Retro Review: Why Zelda: Ocarina of Time is still the best (available on Wii Virtual Console)

6 mins read
After all this time, The Legend of Zelda: Ocarina of Time has still not been bettered. There’s a timeless quality to this game that Nintendo has simply failed to recapture since.
The first time we saw this, we were spellbound. OoT’s world was pure magic

That’s not to say other Zelda games that have come since are necessarily bad – the series has maintained an impressive standard throughout its history, which is why the series is still there while others have fallen to the wayside.

But where Ocarina of Time is timeless, the likes of Spirit Tracks has been throwaway entertainment. Where Ocarina of Time was visionary and creative, the likes of Twilight Princess have been content to fly the flag of conformity. It’s like comparing Lord of the Rings to the likes of Robert Jordan or George R. R. Martin – the former was visionary, the latter are competent and entertaining, but no more than that.

In part, Ocarina of Time’s initial success was due to the sheer impact the move to 3D had on the series. At a time where the industry was still learning the ropes with 3D, Ocarina of Time provided many Nintendo owners with their first near-open world 3D adventure. By comparison to what had come before, those first tentative steps on to the huge field of Hyrule were epic and filled with promise.
The use of time travel and magic in this game was clever and organic. Nothing about OoT felt forced or deliberate
The Zelda series is not known for a great deal of change from one game to another, but the third dimension did shift the fundamental way puzzles and dungeons were approached. That approach is now unfortunately familiar, but Ocarina of Time was first, and in that it really was new.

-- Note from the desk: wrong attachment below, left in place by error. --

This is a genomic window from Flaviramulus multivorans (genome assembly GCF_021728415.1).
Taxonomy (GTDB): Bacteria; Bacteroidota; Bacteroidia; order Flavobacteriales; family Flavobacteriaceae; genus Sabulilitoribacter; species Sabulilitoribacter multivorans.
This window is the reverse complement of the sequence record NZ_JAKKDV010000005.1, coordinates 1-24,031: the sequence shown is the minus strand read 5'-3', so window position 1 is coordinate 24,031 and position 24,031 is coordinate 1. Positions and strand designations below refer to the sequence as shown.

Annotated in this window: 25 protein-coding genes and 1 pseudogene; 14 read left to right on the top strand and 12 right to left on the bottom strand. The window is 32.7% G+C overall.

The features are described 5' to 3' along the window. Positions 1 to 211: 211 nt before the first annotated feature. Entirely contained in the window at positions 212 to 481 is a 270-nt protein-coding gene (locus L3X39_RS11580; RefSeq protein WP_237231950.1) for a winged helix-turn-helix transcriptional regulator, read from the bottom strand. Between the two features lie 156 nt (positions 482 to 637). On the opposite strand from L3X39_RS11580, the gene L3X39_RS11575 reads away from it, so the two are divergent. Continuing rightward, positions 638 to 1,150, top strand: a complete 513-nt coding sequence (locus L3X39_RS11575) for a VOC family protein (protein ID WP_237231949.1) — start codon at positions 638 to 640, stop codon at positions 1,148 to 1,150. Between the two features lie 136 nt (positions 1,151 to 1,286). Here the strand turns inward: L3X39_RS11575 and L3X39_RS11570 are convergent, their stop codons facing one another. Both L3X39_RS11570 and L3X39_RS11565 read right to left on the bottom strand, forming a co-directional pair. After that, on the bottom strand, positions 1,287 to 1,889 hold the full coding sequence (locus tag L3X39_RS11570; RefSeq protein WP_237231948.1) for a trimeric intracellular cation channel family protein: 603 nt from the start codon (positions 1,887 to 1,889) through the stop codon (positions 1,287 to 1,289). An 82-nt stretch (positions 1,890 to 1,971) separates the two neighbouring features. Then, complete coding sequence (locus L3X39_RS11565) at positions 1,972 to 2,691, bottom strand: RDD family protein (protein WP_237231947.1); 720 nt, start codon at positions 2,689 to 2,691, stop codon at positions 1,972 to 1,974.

Of course, nostalgia is often an enemy in the guise of a friend, and going back to these games after so many years often makes flaws quite obvious. This is especially true with games that have had a major technological impact (such as moving a series to 3D). These games are almost invariably filled with side-effect flaws that have since been rectified as developers become more comfortable with the new technology, and the original, innovative games are left behind by their more refined successors.
A couple of Nintendo games have suffered from this over the years. Mario 64 is a standout – such an incredible game back in the day as since lost a lot of sheen, and the likes of Mario Galaxy now leave it in the dust (in every conceivable way), but Ocarina of Time is almost the opposite case.
Even the combat was fun, thanks to an excellent lock-on system
The camera still works as well as any modern Zelda game. The world to explore remains acceptably large. The dungeons still remain fun to explore. The design of the world itself, with its secrets, and places to explore is second to none. While visually primitive, Ocarina of Time retains an aesthetic that is pleasing and a joy to behold.
While the infamously clunky and irritating Water Temple is a progressively more ugly stain on the tapestry, Ocarina of Time is still a flawless, highly replayable experience. It doesn’t really play like a retro game, and indeed, the fact it’s free of silly gimmicks like the Spirit Train or Wind Waker’s boat actually makes it the more refined title.
And this is, no doubt, why Nintendo has decided it’s still worth rereleasing. On the 3DS, Ocarina of Time will not be a ‘new’ game, and the 3D effects will be limited, but this game is so good, and so old now, that Nintendo should find a whole new audience this time around. It saves Nintendo from needing to produce a new Zelda title, and gives us gamers a few more years, at least, before the next crazy Zelda “innovation” that takes more from the formula than in puts in – personally, I have my bets hedged with the next (new) handheld Zelda to feature a spaceship.
Zelda: Ocarina of Time is available on Virtual Console already, and is an essential purchase if you’re not willing to wait for the 3DS retail release.

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